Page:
The study, published online Sunday in the journal Nature Genetics, identified the first genetic risk factor associated with common types of migraines. Until now, scientists didn't have any proof that genetics was involved in migraines.
"This is the first time we have been able to peer into the genomes of many thousands of people and find genetic clues to understand common migraine," study researcher Dr. Aarno Palotie, chair of the International Headache Genetics Consortium at the Wellcome Trust Sanger Institute in the United Kingdom, which spearheaded the study, said in a statement.
The researchers found that a certain DNA variant increased the risk for patients developing migraines. That variant encodes a protein that regulates glutamate, a neurotransmitter that sends messages between nerve cells in the brain. However, accumulation of glutamate in between nerve cells in the brain might be a factor in the initiation of migraine attacks.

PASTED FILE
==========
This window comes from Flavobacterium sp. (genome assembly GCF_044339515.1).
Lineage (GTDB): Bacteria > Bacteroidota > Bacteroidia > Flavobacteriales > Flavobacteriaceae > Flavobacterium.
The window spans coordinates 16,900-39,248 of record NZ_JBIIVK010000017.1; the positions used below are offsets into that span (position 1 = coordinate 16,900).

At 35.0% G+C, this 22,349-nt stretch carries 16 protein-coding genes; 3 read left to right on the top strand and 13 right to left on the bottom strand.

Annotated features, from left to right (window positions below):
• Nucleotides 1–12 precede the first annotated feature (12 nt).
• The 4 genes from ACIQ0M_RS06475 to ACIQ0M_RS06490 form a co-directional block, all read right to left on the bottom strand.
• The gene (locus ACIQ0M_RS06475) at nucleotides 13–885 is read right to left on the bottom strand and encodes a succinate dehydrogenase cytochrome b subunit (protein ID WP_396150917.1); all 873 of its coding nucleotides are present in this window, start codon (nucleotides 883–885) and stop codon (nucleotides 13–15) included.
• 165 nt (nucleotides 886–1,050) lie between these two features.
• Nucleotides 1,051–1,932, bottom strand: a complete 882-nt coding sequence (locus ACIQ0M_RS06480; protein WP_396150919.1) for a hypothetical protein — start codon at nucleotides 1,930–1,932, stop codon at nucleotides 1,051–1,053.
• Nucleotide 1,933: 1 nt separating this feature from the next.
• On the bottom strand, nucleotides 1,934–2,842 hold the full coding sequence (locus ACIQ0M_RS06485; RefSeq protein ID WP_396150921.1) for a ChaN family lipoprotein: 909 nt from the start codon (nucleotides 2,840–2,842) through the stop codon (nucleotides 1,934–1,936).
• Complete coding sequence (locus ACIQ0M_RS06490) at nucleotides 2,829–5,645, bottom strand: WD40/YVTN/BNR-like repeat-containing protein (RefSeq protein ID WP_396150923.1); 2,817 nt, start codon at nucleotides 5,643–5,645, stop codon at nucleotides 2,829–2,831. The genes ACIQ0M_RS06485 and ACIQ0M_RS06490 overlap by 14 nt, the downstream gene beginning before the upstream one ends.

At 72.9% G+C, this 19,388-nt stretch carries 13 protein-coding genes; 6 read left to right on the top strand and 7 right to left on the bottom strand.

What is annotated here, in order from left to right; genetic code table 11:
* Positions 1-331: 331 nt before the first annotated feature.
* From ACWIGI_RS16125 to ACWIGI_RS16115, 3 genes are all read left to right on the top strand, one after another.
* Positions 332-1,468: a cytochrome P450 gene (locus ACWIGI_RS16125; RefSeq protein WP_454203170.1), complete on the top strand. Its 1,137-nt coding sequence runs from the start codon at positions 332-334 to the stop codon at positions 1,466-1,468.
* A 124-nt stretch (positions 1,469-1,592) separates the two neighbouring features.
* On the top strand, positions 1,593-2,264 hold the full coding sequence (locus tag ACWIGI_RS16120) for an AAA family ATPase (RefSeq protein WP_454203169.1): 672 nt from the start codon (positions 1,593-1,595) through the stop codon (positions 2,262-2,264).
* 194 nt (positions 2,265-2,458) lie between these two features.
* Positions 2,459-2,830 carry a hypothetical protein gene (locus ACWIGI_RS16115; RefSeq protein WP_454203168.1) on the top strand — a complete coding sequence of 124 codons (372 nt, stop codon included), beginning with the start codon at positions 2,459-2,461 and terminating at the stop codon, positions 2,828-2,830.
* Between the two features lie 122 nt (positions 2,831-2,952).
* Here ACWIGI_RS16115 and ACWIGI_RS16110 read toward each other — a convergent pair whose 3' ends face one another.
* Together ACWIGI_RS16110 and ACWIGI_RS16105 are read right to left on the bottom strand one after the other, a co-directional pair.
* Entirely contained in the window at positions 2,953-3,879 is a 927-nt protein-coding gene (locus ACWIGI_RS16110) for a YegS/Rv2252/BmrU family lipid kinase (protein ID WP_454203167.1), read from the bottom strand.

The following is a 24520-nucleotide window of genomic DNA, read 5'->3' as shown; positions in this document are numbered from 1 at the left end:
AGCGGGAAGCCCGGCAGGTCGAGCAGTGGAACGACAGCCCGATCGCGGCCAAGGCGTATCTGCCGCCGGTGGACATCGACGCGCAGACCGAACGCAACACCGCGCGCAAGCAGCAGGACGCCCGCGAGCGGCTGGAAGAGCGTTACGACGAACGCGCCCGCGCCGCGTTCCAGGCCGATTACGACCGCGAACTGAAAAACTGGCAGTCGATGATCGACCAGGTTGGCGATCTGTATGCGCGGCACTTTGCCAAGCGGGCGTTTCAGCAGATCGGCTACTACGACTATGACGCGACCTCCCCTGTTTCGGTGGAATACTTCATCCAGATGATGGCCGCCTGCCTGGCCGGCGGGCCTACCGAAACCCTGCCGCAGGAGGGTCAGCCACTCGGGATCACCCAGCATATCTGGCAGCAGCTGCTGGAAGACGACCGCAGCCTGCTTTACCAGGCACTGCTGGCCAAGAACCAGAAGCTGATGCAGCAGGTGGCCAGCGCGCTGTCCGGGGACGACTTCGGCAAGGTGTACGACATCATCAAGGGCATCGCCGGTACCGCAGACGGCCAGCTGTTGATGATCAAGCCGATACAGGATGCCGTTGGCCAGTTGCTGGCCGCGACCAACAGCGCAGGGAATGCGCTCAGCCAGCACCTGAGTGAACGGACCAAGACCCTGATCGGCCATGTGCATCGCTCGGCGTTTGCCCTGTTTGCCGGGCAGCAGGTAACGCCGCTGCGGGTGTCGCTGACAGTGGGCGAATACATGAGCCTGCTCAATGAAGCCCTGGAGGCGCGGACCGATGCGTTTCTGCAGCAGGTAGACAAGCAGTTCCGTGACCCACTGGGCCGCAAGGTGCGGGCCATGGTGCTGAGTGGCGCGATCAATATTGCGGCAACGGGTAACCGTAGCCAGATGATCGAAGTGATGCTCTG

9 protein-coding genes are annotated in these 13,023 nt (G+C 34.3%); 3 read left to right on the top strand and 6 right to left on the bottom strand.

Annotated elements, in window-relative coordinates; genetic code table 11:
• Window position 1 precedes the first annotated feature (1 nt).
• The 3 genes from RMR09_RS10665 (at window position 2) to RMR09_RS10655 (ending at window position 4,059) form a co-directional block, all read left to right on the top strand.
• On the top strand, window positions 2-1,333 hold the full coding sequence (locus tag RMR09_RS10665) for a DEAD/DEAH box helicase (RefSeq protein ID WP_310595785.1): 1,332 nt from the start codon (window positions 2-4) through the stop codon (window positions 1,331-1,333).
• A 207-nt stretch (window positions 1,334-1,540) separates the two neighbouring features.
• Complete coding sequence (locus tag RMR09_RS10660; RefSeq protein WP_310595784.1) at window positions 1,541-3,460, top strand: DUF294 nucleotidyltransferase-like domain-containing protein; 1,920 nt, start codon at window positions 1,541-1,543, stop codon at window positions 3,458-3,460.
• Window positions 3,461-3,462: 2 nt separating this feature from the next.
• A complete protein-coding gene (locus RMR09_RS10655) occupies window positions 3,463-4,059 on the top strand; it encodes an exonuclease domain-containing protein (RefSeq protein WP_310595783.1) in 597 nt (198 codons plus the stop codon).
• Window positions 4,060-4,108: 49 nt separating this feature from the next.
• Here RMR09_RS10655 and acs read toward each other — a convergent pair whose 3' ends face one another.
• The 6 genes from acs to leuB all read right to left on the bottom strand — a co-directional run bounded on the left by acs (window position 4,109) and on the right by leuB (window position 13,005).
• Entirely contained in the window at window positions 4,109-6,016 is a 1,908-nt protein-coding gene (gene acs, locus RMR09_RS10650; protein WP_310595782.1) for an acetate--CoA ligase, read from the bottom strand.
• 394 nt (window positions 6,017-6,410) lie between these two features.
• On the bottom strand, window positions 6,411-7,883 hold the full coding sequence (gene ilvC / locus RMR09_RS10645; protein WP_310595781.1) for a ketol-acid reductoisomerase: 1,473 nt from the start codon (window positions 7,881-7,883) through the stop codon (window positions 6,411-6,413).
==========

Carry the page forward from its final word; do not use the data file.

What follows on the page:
The gene variant identified in the study was also found to change activity of other genes, including one previously linked to disorders such as epilepsy and schizophrenia.
These findings suggest that prevention of glutamate accumulation may be a key in preventing migraines, according to the researchers.
The results came from two genome-wide association studies. This type of study doesn't necessarily find the genes that cause a disorder, but rather can help to narrow down the genes scientists study in their search for treatments.
Researchers compared the genomes of more than 50,000 people – including both migraine sufferers and people who don't have the headache disorder – from Finland, Germany and the Netherlands.
Onset of migraines typically happens at puberty. Although migraines are most common among people ages 35 to 45, they can affect younger people as well, according to the World Health Organization. They strike one in six women and one in 12 men, and occur when inflammatory chemicals are released around blood vessels and nerves in the head. Nausea and sensitivity to light and sound are common with migraines as well.
The researchers cautioned that further study is needed into the DNA variant they identified and its effect on regulating genes and the mechanisms at work during migraine attacks.
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